Astrocaryum gynacanthum

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Astrocaryum (ahs-tro-kahr-EE-uhm)
gynacanthum (jihn-ah-KAHN-tuhm)
Brazil. Photo by Steven Alexander
Scientific Classification
Genus: Astrocaryum (ahs-tro-kahr-EE-uhm)
gynacanthum (jihn-ah-KAHN-tuhm)
None set.
Native Continent
Habit: Solitary & clustering.
Leaf type: Pinnate
Survivability index
Common names
In Venezuela, Corioco Palm. In Colombia it is commonly known as mace, palm serrillo, macanilla, chonta, coconut pork (Muinane).

Habitat and Distribution

Astrocaryum gynacanthum is found in Bolivia, Brazil North,
Belém, Brasil. Photo by Dr. André Cardoso
Colombia, French Guiana, Guyana, Peru, Suriname, and Venezuela. Widely distributed throughout the Amazon basin, in the undergrowth. Elev. 200-300 m. An understorey plant in lowland rainforest, growing in areas not subject to seasonal inundation, at elevations up to 650 metres, occasionally to 850 metre


Solitary palm, trunk hight 4 m., diam. 5 to 10 cm., leaves about 8 in the crown, spirally arranged and spreading, leaf sheath and petiole 145 cm., long, with the petiole alone only 45 cm., smooth margins with a fiberous leaf sheath, rounded both adaxially, and abaxially, leaf rachis 187-193 cm. long, 25-28 pairs of pinnae evenly distributed along the rachis in one plane, middle pinnae 80-84 mm. long, 4-4.5 mm. wide. Inflorescence: androgynous spicate, with 50-60 cm. long peduncle, and 16-17 cm. long rachis bract, peduncular bract having a total length of 70 cm., beak absent, the expanded or inflated part of the bract measuring 22 cm. long, and 6 cm. wide, with 1a 10 cm. perimeter. Fruit: Bright orange when mature, and the epicarp splits open in a flower-like fashion. Editing by edric.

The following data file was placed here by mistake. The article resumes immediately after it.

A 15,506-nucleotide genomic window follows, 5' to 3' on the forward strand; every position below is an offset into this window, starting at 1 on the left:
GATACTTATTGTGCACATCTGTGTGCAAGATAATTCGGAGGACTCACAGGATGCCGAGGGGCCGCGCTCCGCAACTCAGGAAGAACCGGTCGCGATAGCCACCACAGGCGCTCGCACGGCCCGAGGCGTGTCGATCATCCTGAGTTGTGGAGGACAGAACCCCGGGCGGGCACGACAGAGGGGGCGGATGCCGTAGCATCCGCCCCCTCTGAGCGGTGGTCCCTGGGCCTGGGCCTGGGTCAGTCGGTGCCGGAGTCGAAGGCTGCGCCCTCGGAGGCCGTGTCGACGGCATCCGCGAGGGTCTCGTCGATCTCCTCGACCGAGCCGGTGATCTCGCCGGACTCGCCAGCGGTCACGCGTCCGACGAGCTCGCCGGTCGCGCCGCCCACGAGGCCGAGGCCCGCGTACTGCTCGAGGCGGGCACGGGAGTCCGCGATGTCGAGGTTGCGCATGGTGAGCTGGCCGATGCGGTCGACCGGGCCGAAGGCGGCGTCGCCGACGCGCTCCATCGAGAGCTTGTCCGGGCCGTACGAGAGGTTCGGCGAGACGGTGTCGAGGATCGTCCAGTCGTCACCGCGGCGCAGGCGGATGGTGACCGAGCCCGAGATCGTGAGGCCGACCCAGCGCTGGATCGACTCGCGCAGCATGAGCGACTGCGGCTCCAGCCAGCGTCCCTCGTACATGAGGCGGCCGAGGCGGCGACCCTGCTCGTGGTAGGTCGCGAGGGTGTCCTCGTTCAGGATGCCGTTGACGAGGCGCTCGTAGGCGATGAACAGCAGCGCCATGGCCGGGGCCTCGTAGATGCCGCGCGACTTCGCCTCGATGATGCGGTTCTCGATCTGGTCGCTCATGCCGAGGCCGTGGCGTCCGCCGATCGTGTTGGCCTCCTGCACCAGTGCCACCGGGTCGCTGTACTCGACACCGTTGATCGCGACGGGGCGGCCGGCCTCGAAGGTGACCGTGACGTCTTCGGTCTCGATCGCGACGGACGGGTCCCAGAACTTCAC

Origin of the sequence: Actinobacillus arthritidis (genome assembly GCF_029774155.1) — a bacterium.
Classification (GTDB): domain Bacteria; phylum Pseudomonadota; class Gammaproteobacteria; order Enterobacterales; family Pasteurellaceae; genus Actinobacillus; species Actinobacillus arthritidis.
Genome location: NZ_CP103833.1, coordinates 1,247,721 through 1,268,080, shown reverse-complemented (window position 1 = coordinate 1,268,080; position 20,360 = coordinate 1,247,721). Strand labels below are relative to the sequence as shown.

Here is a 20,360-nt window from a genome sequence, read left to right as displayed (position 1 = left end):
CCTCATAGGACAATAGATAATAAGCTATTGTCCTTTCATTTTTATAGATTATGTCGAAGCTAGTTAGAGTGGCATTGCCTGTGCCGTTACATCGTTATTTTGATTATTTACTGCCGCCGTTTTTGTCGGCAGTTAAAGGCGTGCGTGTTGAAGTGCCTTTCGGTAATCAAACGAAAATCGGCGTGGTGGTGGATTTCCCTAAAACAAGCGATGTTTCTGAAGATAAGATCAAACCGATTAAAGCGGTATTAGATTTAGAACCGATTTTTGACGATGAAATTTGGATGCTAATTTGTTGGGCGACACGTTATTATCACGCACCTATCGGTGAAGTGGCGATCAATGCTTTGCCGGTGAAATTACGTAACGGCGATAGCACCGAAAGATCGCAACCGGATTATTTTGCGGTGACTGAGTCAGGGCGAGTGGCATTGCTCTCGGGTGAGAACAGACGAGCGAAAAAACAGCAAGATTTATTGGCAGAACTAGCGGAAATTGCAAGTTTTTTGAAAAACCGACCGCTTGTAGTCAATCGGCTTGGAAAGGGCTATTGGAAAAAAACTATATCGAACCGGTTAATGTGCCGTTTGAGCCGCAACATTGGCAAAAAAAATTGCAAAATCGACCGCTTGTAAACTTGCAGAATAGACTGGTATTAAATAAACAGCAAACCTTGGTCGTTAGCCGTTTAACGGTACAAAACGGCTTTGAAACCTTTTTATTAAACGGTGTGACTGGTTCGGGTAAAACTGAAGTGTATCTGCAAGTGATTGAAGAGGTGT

Astrocaryum gynacanthum is an clustering palm producing several stems usually 2 - 6 metres tall, occasionally to 12 metres. These unbranched stems can be 3 - 10cm in diameter; they are covered with flattened spines up to 15cm long; and are topped with a rosette of 6 - 13 horizontal leaves that can be up to 3 metres long.

Caespitose, with stems less than 10 cm in diameter, internodes up to 5 cm long, spiny; leaves with less than 50 pinnae per side; inflorescence pendulous; pistillate flower 8—11 mm long, calyx and corolla armed with flat, flexuose spines long enough to hide the floral parts; petals of the staminate flower strongly reflexed. (


Cold Hardiness Zone: 10b.

Comments and Curiosities

Occasionally fruit is a food source and heart is used to prepare vegetable salt, Uitoto (is burned, then cooked and the mixture is filtered) that is mixed with the ambil snuff. S. America - northern Brazil, Bolivia, Colombia, Venezuela, the Guyanas. Fruit - raw, Floury. Occasionally eaten. The bright orange, obovoid fruit is up to 30mm long and 15mm in diameter.Leaves - cooked. The apical bud, often called a 'palm heart', is eaten as a vegetable.Eating this bud leads to the death of the individual stem because it is unable to produce side-shoots. The apical bud is sometimes burnt and the ashes used as a salt substitute.

A short palm of upland forests in central and eastern parts of the Amazon Basin, the fruits are consumed in some areas, such as in the Upper Rio Negro region. The heart-of-palm is also eaten as a vegetable and one indigenous group burns the palm to obtain ash salts.

We are following the treatment in the on-line 2012 Flora do Brasil, which treats this taxon as a true species. In the 'World Checklist of Selected Plant Families', however, it is treated as a synonym of Astrocaryum aculeatum G.Me

External Links


Phonetic spelling of Latin names by edric.

Special thanks to Geoff Stein, (Palmbob) for his hundreds of photos.

Special thanks to, Dr. John Dransfield, Dr. Bill Baker & team, for their volumes of information and photos.

Glossary of Palm Terms; Based on the glossary in Dransfield, J., N.W. Uhl, C.B. Asmussen-Lange, W.J. Baker, M.M. Harley & C.E. Lewis. 2008. Genera Palmarum - Evolution and Classification of the Palms. Royal Botanic Gardens, Kew. All images copyright of the artists and photographers (see images for credits).

Many Special Thanks to Ed Vaile for his long hours of tireless editing and numerous contributions.

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